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AdwCleaner from Malwarebytes can now quickly remove OEM bloat, (and even some MS bloat). Best of all it's free.
https://www.malwarebytes.com/adwcleaner/

@login123 I'm not sure if it can clean up your left over reg entries now, but it may be worth a try.
https://support.malwarebytes.com/hc/en-us/articles/360038520114

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AdwCleaner from Malwarebytes  . . .running it, thanks.

It's done.  Fast.  It found the ebay link and hp sotware, including one which I thought was gone.
Says it found 41 items but only lists 9. Is 41 the number of registry entries, you suppose?

Will run it again when SD is off and see what happens.

Thanks again. 

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11 hours ago, login123 said:

Says it found 41 items but only lists 9. Is 41 the number of registry entries, you suppose?

It's not found anything on my machine for a wile, I run it about once a month just to check that nothing has sneaked on my computer.

If I remember correctly it's like CCleaner's Advanced Report in that if you click on one of the found entries then it will expand to show more inside that entry.

It also creates logfiles of what it found which should show all 41 so you can look at that.
The log(s) can be found in the folder where AdwCleaner.exe is located. Usually C:\AdwCleaner\logs

PS .Those logs can build up over time, you may want to make that folder an include in CCleaner if you are going to use Adw regularly.

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Thanks again, nukecad.  ADW cleaner did indeed work just as you said.
I was afraid it would run before I was ready, but it waits for you to "say go". 

Still, fwiw, I make a trial run with software like that just in case.
Macrium reflect images make that easy.
As I recall, Hazelnut recommended Macrium.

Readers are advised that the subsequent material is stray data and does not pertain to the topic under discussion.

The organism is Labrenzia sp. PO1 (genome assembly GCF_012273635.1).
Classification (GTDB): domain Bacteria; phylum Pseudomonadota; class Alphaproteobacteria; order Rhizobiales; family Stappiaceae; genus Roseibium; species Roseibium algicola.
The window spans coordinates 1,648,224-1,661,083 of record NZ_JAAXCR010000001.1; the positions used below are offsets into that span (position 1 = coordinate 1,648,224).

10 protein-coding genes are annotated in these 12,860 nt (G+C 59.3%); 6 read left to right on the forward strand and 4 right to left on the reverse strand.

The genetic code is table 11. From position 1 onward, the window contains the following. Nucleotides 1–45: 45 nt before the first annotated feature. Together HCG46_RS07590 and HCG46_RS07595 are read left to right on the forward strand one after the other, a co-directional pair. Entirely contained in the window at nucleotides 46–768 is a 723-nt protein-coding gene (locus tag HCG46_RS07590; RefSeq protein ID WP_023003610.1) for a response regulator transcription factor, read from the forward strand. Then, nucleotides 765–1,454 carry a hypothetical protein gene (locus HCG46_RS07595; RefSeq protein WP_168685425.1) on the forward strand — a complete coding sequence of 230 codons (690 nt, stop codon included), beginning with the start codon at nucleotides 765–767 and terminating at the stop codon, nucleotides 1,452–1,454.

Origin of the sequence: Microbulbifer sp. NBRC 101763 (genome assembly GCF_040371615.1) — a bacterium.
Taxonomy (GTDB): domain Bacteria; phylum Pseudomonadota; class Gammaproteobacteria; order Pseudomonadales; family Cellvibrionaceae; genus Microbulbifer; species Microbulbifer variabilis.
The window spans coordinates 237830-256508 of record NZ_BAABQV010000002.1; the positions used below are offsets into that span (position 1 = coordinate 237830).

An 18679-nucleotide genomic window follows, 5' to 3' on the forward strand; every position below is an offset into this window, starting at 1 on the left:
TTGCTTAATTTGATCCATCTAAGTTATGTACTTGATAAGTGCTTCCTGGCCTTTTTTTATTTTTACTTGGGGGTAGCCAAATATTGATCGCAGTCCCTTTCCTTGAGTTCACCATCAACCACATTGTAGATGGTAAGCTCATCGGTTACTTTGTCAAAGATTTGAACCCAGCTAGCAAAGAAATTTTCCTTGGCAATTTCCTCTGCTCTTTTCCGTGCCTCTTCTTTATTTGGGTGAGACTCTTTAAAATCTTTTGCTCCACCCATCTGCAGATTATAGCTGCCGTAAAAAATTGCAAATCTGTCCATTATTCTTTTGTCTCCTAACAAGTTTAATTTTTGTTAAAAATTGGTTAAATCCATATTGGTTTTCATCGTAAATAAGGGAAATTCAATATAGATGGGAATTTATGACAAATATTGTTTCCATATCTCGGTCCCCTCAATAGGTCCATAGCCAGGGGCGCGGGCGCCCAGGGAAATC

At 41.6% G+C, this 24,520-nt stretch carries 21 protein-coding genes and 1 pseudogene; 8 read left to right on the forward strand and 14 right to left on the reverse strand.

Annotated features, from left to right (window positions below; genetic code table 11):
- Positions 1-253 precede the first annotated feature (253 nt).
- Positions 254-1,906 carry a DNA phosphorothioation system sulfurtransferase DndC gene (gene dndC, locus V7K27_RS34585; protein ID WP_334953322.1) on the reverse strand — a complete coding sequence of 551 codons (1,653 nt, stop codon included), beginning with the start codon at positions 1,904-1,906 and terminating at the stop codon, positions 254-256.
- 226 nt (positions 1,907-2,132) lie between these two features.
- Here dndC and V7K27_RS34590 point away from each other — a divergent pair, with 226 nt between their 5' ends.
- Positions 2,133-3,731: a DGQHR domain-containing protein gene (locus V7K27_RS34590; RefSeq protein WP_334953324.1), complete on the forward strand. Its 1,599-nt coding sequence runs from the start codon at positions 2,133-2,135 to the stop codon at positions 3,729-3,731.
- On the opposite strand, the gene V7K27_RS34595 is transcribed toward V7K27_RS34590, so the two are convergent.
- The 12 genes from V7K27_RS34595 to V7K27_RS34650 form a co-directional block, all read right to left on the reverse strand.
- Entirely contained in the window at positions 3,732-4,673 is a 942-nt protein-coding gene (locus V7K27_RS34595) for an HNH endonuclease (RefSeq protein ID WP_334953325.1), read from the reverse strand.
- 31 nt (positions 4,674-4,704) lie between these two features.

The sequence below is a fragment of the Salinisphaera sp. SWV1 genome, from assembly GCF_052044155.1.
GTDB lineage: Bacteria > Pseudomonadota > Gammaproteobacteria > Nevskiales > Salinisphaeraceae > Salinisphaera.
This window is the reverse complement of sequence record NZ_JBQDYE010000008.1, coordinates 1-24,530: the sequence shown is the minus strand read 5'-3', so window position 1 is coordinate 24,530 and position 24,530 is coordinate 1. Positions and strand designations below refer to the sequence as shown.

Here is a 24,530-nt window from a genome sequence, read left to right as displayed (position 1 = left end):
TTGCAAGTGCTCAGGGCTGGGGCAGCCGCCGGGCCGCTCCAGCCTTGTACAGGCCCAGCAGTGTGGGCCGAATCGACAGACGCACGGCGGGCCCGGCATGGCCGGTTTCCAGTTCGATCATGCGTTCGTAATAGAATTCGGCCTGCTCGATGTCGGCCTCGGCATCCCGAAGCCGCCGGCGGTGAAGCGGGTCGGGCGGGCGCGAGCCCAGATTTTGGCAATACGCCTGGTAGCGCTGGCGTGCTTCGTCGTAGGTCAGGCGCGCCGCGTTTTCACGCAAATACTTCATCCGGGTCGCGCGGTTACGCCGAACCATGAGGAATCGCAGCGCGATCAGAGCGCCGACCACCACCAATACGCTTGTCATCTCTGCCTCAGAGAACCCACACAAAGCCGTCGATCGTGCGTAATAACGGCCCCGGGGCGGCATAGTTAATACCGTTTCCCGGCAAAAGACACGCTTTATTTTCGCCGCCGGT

What would I do wihout you guys?  :)

This computer runs much better without all that stuff.

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5 hours ago, Andavari said:

Some of the OEM bloatware runs from Task Scheduler, so worth looking in there too.

AdwCleaner should get rid of those when removing the bloat app.

But even if the scheduled task should somehow get left behind, if the app itself has been removed then there is nothing for scheduler to run anyway.

ADW is not a fix all and there is some OEM bloat that it can't yet clear, (they are working on that), and of course you may even want to keep some of it.
It's just a quick option for getting rid of most of the useless OEM junk.

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I did delete those tasks. Maybe no need, but afaik no harm either. Will run it a bit to see what happens.

On 07/04/2020 at 15:05, Andavari said:

Seems like all those OEM tools at some point are prone to it. When they stop feeding the system updates they aren't really worth having installed anymore anyway, and some seem more like spyware anyways.

 

Quite so.  Should be easier to get rid of when they expire. 

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Since they're network aware the OEM's should just send out a killbit to disable them when a system will no longer get any updates; BIOS, Drivers, OEM Utilities, etc. Although with that stated Dell seems very good at feeding their older systems updates, I notice my mother's 2014 Dell Inspiron business laptop gets regular enough updates to not even warrant manually looking for any of them.